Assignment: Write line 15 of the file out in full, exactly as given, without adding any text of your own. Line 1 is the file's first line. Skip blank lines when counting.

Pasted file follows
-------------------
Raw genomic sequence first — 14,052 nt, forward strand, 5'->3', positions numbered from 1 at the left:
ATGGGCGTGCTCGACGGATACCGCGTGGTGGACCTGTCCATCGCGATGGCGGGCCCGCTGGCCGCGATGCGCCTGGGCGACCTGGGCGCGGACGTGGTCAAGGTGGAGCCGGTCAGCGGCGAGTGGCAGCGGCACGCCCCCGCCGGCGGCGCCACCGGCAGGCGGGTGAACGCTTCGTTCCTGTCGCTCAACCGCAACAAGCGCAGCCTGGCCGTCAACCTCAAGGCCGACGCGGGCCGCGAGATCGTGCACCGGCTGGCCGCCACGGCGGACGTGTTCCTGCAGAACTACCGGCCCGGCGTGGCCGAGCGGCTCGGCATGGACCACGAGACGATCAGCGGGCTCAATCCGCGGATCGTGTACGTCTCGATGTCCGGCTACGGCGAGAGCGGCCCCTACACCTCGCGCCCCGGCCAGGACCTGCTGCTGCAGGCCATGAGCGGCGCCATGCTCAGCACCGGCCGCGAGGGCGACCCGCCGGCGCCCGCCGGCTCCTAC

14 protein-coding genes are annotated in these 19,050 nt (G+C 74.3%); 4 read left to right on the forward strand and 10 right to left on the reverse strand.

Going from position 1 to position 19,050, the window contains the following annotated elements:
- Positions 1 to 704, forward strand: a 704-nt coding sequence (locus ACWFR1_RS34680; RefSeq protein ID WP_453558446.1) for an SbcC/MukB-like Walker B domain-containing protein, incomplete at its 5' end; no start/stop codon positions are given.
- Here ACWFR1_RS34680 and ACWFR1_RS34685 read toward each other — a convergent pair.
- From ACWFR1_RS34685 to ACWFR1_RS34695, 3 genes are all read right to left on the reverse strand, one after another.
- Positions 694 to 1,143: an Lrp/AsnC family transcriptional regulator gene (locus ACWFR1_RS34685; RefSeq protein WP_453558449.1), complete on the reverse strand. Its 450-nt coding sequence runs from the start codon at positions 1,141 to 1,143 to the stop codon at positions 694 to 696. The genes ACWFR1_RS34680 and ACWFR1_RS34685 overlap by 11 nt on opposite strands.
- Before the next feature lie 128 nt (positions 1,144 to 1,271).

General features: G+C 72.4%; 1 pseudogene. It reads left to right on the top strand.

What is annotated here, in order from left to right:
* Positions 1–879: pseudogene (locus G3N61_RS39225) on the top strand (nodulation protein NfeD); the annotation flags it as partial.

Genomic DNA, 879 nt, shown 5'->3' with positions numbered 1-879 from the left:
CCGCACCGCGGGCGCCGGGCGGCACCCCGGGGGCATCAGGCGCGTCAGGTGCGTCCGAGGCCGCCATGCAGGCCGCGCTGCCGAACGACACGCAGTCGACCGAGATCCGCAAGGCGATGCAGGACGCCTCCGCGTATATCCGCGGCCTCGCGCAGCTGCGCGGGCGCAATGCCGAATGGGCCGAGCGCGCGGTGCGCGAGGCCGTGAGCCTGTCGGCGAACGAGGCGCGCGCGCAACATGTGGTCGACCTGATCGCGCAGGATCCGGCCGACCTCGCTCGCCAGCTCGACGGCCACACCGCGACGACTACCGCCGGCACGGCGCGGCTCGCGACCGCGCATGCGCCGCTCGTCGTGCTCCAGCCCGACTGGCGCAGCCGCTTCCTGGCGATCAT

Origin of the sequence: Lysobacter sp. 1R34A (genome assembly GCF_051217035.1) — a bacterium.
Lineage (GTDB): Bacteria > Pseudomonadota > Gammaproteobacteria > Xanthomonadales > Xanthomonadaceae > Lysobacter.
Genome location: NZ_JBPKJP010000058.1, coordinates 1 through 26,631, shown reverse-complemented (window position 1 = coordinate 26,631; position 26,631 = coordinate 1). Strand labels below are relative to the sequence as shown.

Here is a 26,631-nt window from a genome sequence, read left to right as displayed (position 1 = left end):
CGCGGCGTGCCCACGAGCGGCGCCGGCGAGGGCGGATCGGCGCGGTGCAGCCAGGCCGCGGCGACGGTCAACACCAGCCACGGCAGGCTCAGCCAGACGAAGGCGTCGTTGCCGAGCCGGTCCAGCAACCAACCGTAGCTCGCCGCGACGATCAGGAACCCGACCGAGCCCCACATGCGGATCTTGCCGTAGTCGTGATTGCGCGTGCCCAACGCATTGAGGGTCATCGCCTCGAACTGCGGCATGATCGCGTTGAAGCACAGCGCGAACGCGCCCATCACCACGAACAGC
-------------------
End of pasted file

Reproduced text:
Origin of the sequence: Lysobacter sp. 1R34A (genome assembly GCF_051217035.1) — a bacterium.